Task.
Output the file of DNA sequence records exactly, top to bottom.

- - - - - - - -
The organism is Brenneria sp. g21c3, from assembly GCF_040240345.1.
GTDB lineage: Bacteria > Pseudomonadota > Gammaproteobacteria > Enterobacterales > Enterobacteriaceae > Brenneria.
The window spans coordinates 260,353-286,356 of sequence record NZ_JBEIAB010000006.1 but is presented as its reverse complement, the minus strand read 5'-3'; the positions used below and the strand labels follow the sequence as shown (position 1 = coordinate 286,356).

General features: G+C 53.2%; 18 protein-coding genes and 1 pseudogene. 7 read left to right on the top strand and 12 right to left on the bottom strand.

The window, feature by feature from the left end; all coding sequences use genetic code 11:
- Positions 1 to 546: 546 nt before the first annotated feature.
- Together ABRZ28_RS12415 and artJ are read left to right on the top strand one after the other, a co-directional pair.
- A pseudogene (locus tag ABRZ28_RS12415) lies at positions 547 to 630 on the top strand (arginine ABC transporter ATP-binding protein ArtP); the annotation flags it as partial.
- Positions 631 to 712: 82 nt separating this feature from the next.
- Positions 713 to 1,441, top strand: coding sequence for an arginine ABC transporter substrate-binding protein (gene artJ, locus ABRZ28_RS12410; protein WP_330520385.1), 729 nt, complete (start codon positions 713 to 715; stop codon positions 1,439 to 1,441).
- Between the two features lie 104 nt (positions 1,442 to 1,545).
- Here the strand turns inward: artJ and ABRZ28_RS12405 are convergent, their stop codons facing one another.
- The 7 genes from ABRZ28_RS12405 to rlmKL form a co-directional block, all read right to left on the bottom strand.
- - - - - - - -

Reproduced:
The organism is Brenneria sp. g21c3, from assembly GCF_040240345.1.
GTDB lineage: Bacteria > Pseudomonadota > Gammaproteobacteria > Enterobacterales > Enterobacteriaceae > Brenneria.
The window spans coordinates 260,353-286,356 of sequence record NZ_JBEIAB010000006.1 but is presented as its reverse complement, the minus strand read 5'-3'; the positions used below and the strand labels follow the sequence as shown (position 1 = coordinate 286,356).

General features: G+C 53.2%; 18 protein-coding genes and 1 pseudogene. 7 read left to right on the top strand and 12 right to left on the bottom strand.

The window, feature by feature from the left end; all coding sequences use genetic code 11:
- Positions 1 to 546: 546 nt before the first annotated feature.
- Together ABRZ28_RS12415 and artJ are read left to right on the top strand one after the other, a co-directional pair.
- A pseudogene (locus tag ABRZ28_RS12415) lies at positions 547 to 630 on the top strand (arginine ABC transporter ATP-binding protein ArtP); the annotation flags it as partial.
- Positions 631 to 712: 82 nt separating this feature from the next.
- Positions 713 to 1,441, top strand: coding sequence for an arginine ABC transporter substrate-binding protein (gene artJ, locus ABRZ28_RS12410; protein WP_330520385.1), 729 nt, complete (start codon positions 713 to 715; stop codon positions 1,439 to 1,441).
- Between the two features lie 104 nt (positions 1,442 to 1,545).
- Here the strand turns inward: artJ and ABRZ28_RS12405 are convergent, their stop codons facing one another.
- The 7 genes from ABRZ28_RS12405 to rlmKL form a co-directional block, all read right to left on the bottom strand.